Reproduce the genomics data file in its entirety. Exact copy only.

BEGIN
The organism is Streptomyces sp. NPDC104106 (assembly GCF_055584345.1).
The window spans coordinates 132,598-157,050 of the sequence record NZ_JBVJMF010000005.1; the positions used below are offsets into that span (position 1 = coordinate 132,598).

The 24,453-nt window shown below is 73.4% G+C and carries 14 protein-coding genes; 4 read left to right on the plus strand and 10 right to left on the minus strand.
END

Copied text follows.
The organism is Streptomyces sp. NPDC104106 (assembly GCF_055584345.1).
The window spans coordinates 132,598-157,050 of the sequence record NZ_JBVJMF010000005.1; the positions used below are offsets into that span (position 1 = coordinate 132,598).

The 24,453-nt window shown below is 73.4% G+C and carries 14 protein-coding genes; 4 read left to right on the plus strand and 10 right to left on the minus strand.